Human Capital Outlook
Overview

Cross cultural hirings & the related sensitivities

Overcoming assumptions & cultural sensitization leads to effective cross border hirings

Cross-cultural management is one of the most important facets for a hiring manager in the rapidly evolving business today. Sensitizing oneself with local cultures, business practices & personality traits is becoming increasingly important with cross border hirings involving expatriates happening by the dozens today.

How can one effectively hire people whose attitude and behaviour differs markedly from our own? All hiring managers share a common goal in wanting to hire the best. However, cross cultural misperceptions and poor judgments hinders the process.

In the past, for Indian technology firms, most of such hirings involved people with an Anglo-Saxon background- English was the mother tongue & the cultural divide was not too hard to bridge. However, with business flowing & penetrating deeper into different geographies & companies hiring people from diverse countries & cultures, a deeper sense of cultural appreciation is not just appreciated, but has become imperative.

Within a span of 2 months, the author has been involved with multiple executive-search mandates for searching potential local candidates in counties like Denmark, Sweden, Japan, China, Australia & Germany. It is interesting to note that each of these countries has a distinct language & culture. To cite a particularly relevant example, a large software services client was looking to hire a Head- Enterprise Consulting for the Japanese market, to be based in Tokyo. The hiring manager was conducting telephonic interviews with the candidates. One after another, good candidates with excellent pedigree were being rejected, the feedback being common- none of them have a good command over English & seem to be lacking confidence.

What was being missed here is that it is difficult to actually gauge their language capabilities amongst other soft skills on the phone as most Japanese people are not explicit communicators, though they make for some of the best managers, they don’t open up very quickly & need to create a comfort zone for themselves with the other person. This is a simple incident where had the hiring manager been aware of these finer points; he would have surely not rejected a good candidate.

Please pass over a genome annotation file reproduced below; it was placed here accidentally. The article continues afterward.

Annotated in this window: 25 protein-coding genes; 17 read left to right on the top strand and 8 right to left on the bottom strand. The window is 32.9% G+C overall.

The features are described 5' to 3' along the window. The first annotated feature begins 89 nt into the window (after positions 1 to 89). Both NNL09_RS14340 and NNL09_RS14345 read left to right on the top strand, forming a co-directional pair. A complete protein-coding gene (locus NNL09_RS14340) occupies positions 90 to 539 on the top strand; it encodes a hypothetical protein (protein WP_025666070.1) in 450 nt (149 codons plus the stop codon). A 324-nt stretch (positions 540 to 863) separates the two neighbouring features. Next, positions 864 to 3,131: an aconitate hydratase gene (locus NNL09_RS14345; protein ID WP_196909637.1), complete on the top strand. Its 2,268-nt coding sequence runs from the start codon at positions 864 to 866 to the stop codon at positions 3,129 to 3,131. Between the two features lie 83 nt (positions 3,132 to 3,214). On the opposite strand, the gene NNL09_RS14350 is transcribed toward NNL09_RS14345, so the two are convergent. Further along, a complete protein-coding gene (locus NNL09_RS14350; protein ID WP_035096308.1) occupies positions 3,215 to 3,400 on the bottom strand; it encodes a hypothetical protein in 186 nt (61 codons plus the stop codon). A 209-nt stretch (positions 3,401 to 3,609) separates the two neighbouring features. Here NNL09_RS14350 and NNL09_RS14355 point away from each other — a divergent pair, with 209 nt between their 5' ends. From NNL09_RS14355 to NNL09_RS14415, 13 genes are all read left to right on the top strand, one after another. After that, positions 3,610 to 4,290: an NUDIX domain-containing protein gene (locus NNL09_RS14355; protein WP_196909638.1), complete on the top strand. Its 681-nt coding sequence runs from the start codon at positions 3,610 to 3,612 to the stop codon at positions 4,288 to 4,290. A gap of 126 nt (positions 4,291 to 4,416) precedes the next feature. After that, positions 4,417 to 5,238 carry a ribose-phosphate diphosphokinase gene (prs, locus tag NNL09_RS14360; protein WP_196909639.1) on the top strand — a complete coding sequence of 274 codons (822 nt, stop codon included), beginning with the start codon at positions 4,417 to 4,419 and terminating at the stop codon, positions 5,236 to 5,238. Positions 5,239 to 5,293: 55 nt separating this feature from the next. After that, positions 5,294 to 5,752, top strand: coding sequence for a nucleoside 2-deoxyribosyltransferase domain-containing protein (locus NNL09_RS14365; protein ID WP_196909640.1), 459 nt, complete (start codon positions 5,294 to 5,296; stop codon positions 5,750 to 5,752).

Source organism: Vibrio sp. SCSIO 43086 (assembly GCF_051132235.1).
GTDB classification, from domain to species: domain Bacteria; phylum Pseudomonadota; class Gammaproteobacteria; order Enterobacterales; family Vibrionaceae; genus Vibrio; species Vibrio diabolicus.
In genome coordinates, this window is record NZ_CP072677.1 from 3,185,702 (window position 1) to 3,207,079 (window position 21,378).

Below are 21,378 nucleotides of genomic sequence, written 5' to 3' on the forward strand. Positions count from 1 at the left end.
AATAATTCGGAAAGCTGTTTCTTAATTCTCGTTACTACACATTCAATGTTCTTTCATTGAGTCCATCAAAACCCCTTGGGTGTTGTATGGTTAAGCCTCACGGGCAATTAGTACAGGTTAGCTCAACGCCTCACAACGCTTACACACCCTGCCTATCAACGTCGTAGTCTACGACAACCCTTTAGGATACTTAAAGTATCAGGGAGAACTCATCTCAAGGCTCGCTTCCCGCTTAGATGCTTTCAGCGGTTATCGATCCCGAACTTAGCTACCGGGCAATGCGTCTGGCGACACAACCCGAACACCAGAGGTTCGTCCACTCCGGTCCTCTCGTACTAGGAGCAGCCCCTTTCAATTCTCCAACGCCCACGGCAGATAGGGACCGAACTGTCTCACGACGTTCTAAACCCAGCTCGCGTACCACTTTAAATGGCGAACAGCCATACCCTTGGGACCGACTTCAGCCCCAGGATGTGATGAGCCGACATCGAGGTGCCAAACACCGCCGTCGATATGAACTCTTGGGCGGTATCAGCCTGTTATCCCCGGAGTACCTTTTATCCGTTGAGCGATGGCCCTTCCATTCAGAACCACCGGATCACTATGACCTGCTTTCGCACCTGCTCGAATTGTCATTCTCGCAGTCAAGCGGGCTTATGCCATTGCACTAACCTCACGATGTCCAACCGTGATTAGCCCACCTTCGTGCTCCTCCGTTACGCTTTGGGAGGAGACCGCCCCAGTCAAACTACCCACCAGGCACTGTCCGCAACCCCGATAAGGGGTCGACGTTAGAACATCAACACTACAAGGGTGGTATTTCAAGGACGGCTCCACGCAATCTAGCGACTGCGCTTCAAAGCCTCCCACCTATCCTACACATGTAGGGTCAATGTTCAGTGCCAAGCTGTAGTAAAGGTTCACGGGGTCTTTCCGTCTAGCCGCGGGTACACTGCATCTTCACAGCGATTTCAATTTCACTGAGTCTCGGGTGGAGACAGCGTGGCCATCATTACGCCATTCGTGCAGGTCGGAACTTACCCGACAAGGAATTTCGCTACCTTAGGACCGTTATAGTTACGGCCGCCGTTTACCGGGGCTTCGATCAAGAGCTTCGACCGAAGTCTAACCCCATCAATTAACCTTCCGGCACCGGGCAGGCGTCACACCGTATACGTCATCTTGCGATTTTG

The basis of incorporating a cross cultural framework of understanding in interviews is in overcoming `assumptions’. The same skills that bring success in our own culture may be perceived as rude and inappropriate by another or vice versa. Interviewers assume what should or should not happen, what is normal and abnormal, and what is correct or wrong. Assumptions also refer to what someone`s physical appearance says about them, what their body language says about their confidence, how people communicate and how they present themselves.

The first step is to avoid the divisive tendency to put negative labels on those whose behaviour differs from our own. For example, what one candidate may regard as relaxed and easy-going may be judged by the hiring manager as lazy and indecisive. Being blunt in the conversation does not mean he/she is rigid, inflexible or reserved as the interviewer may assume. Or for example, eye contact is a sign of confidence and trust in the UK and other European countries. However, if a Chinese individual is being interviewed and maintains no eye contact does this mean he is hiding something or lacking confidence? No, because in China it is considered rude to maintain eye contact.

Similarly, to speak loudly and clearly may be construed to be a positive trait in the UK, but in many other countries such as Malaysia, speaking softly is a good quality. In the US, people communicate explicitly, while the Koreans are implicit communicators, they divulge little- the vagueness is not purposeful. To `name drop` in interviews may be considered inappropriate in Scandinavia. Although Latin Americans are very expressive and emotional, this does not equal them being excitable and unstable.

The second step is to identify & develop cross-cultural skills that are essential whilst hiring people from different countries & cultures. Language plays a crucial role in cross cultural interviews. Where the interviewee`s English is not strong, the use of metaphors, proverbs and colloquialisms will confuse them. Where lengthy pauses are made by interviewees rather than assume they are playing for time or do not know the answer, the interviewer should assume they are searching for a word, phrase or merely digesting the information contained within the question.

The benefits of effective communication and cross-cultural competences are priceless. Be it business dealings, offshoring or virtual teams, one encounters interactions with people from around the globe every day. Effective communication and skillful cross-cultural management are essential tools of leaders: they add real value in cost savings (preventing loss of morale, employee turnover, lawsuits or post-merger pains) and top-line growth (sales results, strategic opportunities or productivity).

In the globalised business of technology, Indian firms need the creativity and dynamism of a culturally diverse staff in critical positions. The only way to achieve this is to ensure that right candidates are not being improperly rejected due to cross cultural misperceptions.